Childhood conscientiousness and longevity: health behaviors and cause of death

J Pers Soc Psychol. 1995 Apr;68(4):696-703. doi: 10.1037//0022-3514.68.4.696.


Previous research showed that conscientiousness (social dependability) in childhood predicted longevity in an archival prospective cohort study of bright children first studied by Terman in the 1920s (H. S. Friedman et al., 1993). Possible behavioral mechanisms for this robust association are now examined by gathering cause of death information and by considering the possible mediating influences of drinking alcohol, smoking, and overeating. Survival analyses (N = 1,215) suggest that the protective effect of conscientiousness is not primarily due to accident avoidance and cannot be mostly explained by abstinence from unhealthy substance intake. Conscientiousness may have more wide-ranging effects on health-relevant activities.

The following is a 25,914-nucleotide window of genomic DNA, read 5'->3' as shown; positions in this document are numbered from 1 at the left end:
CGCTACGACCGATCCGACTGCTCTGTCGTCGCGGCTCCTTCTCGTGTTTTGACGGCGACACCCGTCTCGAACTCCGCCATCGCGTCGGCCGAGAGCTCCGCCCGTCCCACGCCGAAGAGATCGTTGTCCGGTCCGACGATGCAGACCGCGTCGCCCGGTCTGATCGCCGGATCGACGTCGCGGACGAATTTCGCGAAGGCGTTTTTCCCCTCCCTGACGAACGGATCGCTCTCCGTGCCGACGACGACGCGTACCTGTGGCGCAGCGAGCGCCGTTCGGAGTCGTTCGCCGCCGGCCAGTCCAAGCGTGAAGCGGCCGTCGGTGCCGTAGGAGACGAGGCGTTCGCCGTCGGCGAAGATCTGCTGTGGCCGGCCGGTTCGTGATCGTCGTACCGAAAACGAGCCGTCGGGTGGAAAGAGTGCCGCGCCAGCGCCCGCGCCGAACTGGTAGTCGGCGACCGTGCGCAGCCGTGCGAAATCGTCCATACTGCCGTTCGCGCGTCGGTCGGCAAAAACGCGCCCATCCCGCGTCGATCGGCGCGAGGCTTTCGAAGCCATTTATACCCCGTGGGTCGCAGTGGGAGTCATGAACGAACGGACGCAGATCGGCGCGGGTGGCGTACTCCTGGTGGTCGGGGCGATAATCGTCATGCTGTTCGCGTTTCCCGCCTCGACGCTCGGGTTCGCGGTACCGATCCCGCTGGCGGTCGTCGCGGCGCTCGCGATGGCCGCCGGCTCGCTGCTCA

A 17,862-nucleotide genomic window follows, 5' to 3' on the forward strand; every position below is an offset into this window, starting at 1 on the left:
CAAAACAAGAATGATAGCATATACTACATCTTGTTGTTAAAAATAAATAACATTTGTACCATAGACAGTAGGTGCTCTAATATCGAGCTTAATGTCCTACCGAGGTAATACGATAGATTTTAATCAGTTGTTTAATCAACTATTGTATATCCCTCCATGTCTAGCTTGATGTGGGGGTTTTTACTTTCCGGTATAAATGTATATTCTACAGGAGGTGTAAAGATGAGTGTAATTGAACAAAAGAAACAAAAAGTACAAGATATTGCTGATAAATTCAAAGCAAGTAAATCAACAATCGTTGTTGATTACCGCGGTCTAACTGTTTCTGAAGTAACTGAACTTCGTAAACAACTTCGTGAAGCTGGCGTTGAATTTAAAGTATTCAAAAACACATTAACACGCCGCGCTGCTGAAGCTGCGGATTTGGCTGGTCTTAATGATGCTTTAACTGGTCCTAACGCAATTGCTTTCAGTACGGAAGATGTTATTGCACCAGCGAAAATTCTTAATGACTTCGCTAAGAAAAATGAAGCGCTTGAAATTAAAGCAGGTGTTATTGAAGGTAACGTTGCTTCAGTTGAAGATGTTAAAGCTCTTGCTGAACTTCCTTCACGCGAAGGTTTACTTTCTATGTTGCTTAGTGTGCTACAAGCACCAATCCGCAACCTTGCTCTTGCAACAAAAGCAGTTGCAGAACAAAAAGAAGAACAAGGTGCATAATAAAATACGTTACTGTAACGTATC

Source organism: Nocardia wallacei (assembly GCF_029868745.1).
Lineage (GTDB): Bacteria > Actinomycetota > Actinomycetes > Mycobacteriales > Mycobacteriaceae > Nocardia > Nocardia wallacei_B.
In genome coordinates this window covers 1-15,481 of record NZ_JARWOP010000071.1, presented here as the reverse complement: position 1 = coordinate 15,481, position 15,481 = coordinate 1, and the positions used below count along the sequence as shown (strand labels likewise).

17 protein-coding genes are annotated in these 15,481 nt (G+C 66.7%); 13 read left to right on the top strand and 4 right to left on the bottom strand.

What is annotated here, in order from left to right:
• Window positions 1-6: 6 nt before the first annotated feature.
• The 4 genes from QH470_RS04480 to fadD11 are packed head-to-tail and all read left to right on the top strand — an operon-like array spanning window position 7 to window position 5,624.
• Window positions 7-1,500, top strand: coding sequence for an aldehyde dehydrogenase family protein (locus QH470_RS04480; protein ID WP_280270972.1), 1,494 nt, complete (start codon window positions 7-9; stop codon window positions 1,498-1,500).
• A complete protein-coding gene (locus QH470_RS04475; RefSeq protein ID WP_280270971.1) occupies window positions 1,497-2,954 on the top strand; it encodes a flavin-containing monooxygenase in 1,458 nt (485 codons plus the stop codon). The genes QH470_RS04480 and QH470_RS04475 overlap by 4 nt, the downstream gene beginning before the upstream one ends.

Publication types

  • Research Support, U.S. Gov't, P.H.S.

MeSH terms

  • Adolescent
  • Adult
  • Aged
  • Alcohol Drinking / mortality
  • Alcohol Drinking / psychology
  • Cause of Death*
  • Child
  • Feeding Behavior / psychology
  • Female
  • Health Behavior*
  • Humans
  • Longevity*
  • Longitudinal Studies
  • Male
  • Middle Aged
  • Personality Development*
  • Prospective Studies
  • Smoking / mortality
  • Smoking / psychology
  • Social Environment
  • Social Responsibility*